Painful and costly as a major corporate financial scandal can be, it can ultimately help a company grow stronger if executives can unearth the problems that spurred the crisis and fix them. That was the result of a process that began when 250 Munich police officers raided the corporate offices of Siemens, a Germany-based multinational conglomerate, on November 15, 2006, according to Joe Kaeser, the company’s CFO.
In December 2008, when Siemens reached a resolution with German and U.S. authorities arising from charges against it of bribing public officials, the company emerged from an ordeal that had muddied its financial statements going back to 1999 and resulted in it paying about €1 billion (about $1.4 billion today) in total fines and penalties. In Washington, D.C., the company, a U.S. issuer, pleaded guilty to federal charges of knowingly circumventing and failing to maintain adequate internal controls and failing to comply with the books and records provisions of the U.S. Foreign Corrupt Practices Act.
But “only a fraction” of the company’s wrongdoing stemmed from actual bribes during the course of a two-and-a-half year internal investigation, Kaeser told attendees at the CFO Rising conference in Orlando on Monday. Over the course of the scandal, the company received about €3.4 billion ($4.6 billion) of so-called doubtful payments. Of that, about €3 billion ($4 billion) were ill-gotten tax benefits.
What troubled Kaeser was that the company’s later findings made it clear that bribe payments of as much as €2.3 billion ($3 billion) were a possibility. Fortunately, that never materialized, whether through dumb luck or the incompetence of the fraudsters. But the fact that the level of bribery was so low “is not what matters,” he said. “What matters is that due to a lack of internal controls [a much higher level of bribery]” could have happened.
By the time the company’s investigation was complete, according to Kaeser, 100 million documents, 127 million transactions, and 40 million banking records had been reviewed, and €870 million ($1.2 billion) had been spent on compliance advice. All that self-probing “was painful, challenging, and necessary,” he said. “If we had not gotten to a clean start, this company would not exist.”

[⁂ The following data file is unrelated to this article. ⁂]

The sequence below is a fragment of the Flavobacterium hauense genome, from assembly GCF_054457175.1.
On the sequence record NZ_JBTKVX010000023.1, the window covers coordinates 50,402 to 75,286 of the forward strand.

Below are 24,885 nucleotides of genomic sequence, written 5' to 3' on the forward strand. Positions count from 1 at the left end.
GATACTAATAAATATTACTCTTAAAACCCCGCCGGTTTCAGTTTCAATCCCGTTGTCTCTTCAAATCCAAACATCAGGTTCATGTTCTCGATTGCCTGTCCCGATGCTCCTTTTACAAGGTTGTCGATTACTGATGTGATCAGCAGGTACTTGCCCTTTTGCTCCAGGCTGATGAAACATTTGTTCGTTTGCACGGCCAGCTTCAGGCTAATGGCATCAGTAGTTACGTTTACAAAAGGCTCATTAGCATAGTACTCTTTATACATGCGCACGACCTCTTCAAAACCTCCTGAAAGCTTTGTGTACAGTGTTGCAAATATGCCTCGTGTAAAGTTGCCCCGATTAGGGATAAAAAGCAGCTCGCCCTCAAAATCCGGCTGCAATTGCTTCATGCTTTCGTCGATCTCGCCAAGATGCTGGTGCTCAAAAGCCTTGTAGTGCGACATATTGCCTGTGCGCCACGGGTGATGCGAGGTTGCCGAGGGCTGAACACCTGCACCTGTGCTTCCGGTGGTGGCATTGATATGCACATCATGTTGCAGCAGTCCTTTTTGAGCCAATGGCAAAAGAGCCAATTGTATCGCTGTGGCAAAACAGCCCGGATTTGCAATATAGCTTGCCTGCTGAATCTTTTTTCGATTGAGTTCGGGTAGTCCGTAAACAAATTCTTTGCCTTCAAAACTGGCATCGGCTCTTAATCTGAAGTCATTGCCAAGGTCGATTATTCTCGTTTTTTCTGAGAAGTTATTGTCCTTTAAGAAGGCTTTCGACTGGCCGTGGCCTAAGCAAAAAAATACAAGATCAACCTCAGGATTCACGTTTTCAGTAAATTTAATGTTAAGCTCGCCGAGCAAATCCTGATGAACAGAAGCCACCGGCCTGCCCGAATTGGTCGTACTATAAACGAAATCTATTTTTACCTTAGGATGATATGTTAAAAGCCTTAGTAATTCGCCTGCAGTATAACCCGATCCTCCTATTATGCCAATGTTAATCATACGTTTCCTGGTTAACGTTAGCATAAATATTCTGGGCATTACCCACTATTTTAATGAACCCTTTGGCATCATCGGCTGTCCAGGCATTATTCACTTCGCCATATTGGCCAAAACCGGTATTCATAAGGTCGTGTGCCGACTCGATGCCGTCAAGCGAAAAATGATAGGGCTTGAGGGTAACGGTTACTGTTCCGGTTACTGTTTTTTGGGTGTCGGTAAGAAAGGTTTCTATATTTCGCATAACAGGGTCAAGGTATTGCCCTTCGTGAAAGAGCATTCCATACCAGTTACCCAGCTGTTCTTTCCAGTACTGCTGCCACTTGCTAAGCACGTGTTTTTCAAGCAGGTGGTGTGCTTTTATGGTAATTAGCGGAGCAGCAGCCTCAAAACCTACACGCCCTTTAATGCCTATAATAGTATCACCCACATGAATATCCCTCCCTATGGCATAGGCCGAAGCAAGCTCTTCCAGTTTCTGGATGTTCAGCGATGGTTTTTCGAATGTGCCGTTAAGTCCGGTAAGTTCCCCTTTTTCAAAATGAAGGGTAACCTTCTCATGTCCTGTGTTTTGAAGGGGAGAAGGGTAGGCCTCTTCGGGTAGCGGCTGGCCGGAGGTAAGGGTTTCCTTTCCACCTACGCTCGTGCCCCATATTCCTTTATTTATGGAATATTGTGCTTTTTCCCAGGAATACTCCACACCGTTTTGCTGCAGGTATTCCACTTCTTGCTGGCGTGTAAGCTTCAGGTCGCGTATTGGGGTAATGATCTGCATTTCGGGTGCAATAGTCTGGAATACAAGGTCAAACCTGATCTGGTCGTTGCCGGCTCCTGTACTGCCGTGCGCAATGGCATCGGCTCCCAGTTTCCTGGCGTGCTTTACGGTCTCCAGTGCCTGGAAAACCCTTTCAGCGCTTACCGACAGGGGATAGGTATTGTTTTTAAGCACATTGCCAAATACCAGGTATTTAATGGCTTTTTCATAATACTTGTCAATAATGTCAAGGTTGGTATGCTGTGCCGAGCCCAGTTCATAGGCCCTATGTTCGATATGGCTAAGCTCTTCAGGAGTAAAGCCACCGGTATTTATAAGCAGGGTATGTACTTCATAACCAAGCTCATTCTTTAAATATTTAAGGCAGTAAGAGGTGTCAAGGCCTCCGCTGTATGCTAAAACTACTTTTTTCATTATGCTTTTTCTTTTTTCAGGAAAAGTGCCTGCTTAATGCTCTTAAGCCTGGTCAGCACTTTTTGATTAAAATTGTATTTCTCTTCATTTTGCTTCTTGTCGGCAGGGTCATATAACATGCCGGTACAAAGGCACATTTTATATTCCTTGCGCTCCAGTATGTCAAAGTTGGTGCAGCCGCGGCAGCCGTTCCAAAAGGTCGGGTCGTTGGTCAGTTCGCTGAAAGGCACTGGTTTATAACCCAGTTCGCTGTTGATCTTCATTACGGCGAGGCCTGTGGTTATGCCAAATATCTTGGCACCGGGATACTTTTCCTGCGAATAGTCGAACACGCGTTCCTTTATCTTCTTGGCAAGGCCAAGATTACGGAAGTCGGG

Even before it had overcome its legal hurdles, however, Siemens had embarked on an effort to “kill the beast and conquer the princess,” according to the finance chief. That meant fixing the flaws in its corporate organization and internal controls that caused the problems and embracing a higher standard of governance.
To a certain extent, killing the beast has meant eviscerating organizational complexity. In a move aimed at harmonizing and streamlining its finance processes, Siemens will slash the number of its companies from 170 to 17 on September 10. It has already cut down the number of its internal-management reporting units from 900 to 400. “Complexity is the biggest enemy of internal controls,” said Kaeser.
In January 2008, Siemens launched a series of new principles aimed at cleaning up its organizational structure. One tenet was to vest more accountability in the chief executive officer, said Kaeser, who noted that unlike U.S. companies, which favor powerful CEOs, German companies tend to disperse accountability among senior management teams.
Another guiding principle was the necessity to set up a clear chain of command within the company’s CFO structure. In what Kaeser called “the old Siemens,” the CFOs of business units and divisions reported to the CEOs of those units. Now, the CFO of the business unit reports to the CFO of the division, who reports “straight up to the central CFO, so there is no excuse for not elevating [information about a serious suspected lapse in controls],” he said. “You have to make sure there’s enough power in the CFO unit so that information goes straight up. No excuses. No surprises.”